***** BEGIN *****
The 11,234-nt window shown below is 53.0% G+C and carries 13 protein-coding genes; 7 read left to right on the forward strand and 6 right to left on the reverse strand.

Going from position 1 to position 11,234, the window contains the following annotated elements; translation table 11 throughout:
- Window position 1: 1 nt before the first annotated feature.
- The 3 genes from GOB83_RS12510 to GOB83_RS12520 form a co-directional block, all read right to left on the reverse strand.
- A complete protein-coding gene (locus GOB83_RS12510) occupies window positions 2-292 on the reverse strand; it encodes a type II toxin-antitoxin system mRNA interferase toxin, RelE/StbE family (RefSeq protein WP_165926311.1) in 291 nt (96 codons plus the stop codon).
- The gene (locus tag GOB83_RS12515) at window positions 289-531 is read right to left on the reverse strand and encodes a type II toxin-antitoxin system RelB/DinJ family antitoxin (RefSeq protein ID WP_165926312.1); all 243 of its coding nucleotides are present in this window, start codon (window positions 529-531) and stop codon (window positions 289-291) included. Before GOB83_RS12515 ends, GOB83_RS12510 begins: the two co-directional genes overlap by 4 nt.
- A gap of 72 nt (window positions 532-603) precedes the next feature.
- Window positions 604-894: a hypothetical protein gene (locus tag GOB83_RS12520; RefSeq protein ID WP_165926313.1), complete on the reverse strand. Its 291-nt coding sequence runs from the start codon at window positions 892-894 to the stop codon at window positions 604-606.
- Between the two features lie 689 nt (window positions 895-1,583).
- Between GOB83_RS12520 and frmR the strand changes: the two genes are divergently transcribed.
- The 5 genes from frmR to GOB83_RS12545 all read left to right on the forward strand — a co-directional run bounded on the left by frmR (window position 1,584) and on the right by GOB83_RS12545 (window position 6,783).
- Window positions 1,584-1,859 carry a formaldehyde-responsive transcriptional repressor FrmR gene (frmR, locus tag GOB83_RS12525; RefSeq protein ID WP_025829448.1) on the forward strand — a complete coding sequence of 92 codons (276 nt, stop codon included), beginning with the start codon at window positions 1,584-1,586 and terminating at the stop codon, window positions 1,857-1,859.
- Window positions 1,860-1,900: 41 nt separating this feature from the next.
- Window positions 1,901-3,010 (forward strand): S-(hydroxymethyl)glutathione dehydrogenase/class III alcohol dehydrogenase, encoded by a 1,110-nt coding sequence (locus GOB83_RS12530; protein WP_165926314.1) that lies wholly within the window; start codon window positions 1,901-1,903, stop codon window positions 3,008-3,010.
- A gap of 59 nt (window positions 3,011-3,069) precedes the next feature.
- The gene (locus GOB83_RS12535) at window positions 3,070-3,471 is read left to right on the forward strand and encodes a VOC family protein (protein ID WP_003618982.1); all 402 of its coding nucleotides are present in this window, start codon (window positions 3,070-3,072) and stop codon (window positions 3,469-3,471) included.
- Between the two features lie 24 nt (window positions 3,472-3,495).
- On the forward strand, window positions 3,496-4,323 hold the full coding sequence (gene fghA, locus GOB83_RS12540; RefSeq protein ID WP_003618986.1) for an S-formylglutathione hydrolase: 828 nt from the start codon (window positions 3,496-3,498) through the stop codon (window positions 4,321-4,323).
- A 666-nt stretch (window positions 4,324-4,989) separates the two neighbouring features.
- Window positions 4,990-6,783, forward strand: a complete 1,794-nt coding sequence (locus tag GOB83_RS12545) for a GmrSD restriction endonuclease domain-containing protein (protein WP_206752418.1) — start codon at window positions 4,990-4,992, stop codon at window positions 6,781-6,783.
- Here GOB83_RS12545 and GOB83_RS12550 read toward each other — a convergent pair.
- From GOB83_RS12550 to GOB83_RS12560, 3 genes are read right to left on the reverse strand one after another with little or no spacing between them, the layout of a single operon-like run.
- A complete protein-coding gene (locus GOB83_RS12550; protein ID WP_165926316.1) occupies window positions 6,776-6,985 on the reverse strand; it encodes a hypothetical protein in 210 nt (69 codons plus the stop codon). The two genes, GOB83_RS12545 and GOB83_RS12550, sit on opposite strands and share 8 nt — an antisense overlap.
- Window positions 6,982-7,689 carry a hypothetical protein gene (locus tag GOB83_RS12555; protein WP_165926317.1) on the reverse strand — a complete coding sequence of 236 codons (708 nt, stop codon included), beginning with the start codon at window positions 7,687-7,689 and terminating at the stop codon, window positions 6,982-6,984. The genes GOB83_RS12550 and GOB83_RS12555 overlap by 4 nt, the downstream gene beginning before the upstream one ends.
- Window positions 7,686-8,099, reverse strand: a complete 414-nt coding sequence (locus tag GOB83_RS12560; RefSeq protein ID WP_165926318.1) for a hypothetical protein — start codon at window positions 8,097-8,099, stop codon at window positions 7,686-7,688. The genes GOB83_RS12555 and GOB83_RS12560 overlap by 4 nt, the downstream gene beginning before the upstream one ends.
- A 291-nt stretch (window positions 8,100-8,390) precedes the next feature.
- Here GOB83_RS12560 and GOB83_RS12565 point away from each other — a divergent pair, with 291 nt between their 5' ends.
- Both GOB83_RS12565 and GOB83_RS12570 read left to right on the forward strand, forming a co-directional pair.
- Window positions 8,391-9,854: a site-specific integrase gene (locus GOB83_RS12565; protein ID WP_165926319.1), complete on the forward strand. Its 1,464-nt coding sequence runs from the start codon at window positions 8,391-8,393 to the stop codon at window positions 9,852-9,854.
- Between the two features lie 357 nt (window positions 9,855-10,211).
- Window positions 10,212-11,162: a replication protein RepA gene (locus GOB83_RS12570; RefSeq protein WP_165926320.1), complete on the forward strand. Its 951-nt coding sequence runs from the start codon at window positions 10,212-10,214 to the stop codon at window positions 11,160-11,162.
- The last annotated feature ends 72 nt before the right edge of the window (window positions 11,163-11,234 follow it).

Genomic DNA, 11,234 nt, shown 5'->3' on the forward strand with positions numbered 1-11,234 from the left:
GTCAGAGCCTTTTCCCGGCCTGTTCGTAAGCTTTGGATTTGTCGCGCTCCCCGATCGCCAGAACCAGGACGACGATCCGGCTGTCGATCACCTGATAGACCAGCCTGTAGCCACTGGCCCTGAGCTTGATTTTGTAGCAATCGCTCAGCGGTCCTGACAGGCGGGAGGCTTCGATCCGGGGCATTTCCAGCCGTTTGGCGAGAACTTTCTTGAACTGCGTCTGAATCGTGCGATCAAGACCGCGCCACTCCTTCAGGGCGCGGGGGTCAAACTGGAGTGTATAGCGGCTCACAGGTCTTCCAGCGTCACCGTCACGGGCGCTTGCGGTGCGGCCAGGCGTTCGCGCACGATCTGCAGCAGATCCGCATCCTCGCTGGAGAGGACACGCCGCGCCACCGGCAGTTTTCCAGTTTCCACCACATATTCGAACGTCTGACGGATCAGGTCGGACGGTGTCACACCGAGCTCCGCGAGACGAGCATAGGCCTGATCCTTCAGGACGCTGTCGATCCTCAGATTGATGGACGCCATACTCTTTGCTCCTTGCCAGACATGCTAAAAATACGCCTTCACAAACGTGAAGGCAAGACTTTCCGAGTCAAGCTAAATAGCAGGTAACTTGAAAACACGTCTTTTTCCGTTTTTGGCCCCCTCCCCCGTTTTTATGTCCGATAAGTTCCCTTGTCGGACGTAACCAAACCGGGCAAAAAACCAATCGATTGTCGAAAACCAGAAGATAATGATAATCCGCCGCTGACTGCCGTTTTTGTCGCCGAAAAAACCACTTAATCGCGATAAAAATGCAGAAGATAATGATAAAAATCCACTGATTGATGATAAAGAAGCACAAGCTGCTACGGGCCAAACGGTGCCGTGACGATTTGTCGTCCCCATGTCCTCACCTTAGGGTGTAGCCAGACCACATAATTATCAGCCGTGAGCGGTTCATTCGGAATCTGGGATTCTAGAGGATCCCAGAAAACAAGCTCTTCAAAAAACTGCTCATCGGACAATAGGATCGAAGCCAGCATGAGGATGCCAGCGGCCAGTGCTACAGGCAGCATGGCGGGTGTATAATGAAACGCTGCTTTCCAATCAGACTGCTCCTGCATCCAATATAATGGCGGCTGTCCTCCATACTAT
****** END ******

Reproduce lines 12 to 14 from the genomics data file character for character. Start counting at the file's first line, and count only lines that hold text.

- Window positions 1,584-1,859 carry a formaldehyde-responsive transcriptional repressor FrmR gene (frmR, locus tag GOB83_RS12525; RefSeq protein ID WP_025829448.1) on the forward strand — a complete coding sequence of 92 codons (276 nt, stop codon included), beginning with the start codon at window positions 1,584-1,586 and terminating at the stop codon, window positions 1,857-1,859.
- Window positions 1,860-1,900: 41 nt separating this feature from the next.
- Window positions 1,901-3,010 (forward strand): S-(hydroxymethyl)glutathione dehydrogenase/class III alcohol dehydrogenase, encoded by a 1,110-nt coding sequence (locus GOB83_RS12530; protein WP_165926314.1) that lies wholly within the window; start codon window positions 1,901-1,903, stop codon window positions 3,008-3,010.